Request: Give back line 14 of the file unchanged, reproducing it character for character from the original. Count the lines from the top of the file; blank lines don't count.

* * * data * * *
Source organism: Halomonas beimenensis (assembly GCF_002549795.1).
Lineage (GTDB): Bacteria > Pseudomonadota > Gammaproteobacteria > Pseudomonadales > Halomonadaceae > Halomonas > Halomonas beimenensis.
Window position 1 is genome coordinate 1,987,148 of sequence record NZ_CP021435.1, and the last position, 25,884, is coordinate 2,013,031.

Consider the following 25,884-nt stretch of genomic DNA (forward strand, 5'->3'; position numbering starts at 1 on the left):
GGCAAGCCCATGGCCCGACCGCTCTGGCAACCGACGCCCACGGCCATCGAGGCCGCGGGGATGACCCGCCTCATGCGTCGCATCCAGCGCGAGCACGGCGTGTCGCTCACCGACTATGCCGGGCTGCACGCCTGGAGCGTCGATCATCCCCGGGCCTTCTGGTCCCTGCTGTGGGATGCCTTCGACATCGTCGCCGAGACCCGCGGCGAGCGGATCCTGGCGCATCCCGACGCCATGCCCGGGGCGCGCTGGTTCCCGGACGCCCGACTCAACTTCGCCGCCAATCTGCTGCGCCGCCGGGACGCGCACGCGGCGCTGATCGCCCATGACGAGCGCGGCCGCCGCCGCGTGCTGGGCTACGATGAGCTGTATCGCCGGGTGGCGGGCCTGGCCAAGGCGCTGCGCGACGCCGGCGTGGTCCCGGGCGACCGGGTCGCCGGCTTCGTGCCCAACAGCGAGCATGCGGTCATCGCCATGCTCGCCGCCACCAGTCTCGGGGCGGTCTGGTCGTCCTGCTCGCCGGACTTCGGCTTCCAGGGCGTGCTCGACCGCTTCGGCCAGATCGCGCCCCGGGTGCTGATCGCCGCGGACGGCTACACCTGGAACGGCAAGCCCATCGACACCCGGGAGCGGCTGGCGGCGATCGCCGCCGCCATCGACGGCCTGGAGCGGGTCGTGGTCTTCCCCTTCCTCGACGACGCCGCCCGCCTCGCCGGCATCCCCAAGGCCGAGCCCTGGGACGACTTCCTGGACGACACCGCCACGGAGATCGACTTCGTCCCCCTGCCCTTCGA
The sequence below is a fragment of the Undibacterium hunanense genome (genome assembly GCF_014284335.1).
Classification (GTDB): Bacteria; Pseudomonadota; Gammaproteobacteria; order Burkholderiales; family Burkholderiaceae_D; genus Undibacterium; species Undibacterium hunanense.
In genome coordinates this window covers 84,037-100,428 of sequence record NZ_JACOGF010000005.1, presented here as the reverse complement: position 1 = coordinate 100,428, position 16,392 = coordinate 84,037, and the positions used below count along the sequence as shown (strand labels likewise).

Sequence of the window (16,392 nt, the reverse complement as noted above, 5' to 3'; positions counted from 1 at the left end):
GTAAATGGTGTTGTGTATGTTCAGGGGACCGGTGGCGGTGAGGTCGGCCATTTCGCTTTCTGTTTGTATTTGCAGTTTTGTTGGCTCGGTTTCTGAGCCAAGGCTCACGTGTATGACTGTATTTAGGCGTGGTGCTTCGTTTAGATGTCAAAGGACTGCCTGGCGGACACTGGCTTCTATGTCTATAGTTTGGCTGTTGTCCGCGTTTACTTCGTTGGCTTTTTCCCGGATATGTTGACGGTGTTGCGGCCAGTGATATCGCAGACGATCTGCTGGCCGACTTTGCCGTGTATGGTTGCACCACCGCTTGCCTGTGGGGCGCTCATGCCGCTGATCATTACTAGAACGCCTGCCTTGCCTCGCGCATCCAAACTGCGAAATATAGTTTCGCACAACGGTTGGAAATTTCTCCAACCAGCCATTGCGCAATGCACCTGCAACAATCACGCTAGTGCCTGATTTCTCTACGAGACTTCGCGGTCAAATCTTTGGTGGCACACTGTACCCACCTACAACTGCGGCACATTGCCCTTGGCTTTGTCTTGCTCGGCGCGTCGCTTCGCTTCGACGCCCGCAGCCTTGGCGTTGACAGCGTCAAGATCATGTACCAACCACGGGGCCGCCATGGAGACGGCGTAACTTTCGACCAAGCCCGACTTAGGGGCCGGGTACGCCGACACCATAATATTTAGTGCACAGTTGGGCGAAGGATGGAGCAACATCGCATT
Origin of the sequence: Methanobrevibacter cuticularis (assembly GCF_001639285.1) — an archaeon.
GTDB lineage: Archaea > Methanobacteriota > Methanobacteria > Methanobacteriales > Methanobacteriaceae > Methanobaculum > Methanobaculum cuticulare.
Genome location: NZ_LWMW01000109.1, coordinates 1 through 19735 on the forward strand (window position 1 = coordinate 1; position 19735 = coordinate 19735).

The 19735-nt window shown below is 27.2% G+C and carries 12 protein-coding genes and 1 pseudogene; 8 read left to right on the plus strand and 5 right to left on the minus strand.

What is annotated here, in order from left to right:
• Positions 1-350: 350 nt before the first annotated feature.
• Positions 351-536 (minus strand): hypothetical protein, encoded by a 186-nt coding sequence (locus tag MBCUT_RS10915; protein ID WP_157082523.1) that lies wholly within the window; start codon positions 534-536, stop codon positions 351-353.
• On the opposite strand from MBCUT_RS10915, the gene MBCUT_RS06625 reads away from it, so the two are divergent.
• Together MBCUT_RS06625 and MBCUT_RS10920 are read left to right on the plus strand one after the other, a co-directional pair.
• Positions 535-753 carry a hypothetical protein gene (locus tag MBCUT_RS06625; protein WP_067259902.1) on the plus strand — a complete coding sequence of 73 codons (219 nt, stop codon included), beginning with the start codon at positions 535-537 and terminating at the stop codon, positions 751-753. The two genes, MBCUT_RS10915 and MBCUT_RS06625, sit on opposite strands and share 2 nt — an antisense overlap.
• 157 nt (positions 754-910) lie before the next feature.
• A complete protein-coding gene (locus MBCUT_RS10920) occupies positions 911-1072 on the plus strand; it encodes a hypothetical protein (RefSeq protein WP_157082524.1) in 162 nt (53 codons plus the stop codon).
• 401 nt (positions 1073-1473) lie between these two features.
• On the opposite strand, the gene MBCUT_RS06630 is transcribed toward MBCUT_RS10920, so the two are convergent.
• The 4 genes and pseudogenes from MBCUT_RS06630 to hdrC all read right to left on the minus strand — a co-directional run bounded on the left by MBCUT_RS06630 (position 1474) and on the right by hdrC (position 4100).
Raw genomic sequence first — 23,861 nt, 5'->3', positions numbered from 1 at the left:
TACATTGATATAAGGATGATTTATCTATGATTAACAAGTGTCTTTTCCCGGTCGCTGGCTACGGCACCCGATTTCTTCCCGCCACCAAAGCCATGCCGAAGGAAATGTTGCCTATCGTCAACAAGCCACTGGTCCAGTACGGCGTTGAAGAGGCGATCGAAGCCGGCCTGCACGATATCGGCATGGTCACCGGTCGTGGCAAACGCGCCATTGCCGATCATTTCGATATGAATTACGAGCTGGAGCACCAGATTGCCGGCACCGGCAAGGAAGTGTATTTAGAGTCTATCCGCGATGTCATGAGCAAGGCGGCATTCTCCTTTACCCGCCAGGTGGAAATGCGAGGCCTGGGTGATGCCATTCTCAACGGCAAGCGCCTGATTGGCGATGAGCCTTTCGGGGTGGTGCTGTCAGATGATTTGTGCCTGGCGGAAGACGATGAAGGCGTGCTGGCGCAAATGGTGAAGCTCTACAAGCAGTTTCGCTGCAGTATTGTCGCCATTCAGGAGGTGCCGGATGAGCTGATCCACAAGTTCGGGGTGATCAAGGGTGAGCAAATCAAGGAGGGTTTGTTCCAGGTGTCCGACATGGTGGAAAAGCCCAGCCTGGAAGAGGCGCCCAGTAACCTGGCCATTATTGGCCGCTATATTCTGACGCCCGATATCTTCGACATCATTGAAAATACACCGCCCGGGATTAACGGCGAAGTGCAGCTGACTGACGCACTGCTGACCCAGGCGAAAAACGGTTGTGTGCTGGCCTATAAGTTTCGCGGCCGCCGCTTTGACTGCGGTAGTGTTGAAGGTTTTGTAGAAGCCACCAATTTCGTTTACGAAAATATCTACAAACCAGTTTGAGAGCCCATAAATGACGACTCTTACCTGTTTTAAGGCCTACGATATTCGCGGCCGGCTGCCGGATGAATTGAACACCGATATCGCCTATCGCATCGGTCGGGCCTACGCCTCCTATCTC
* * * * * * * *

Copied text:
The 19735-nt window shown below is 27.2% G+C and carries 12 protein-coding genes and 1 pseudogene; 8 read left to right on the plus strand and 5 right to left on the minus strand.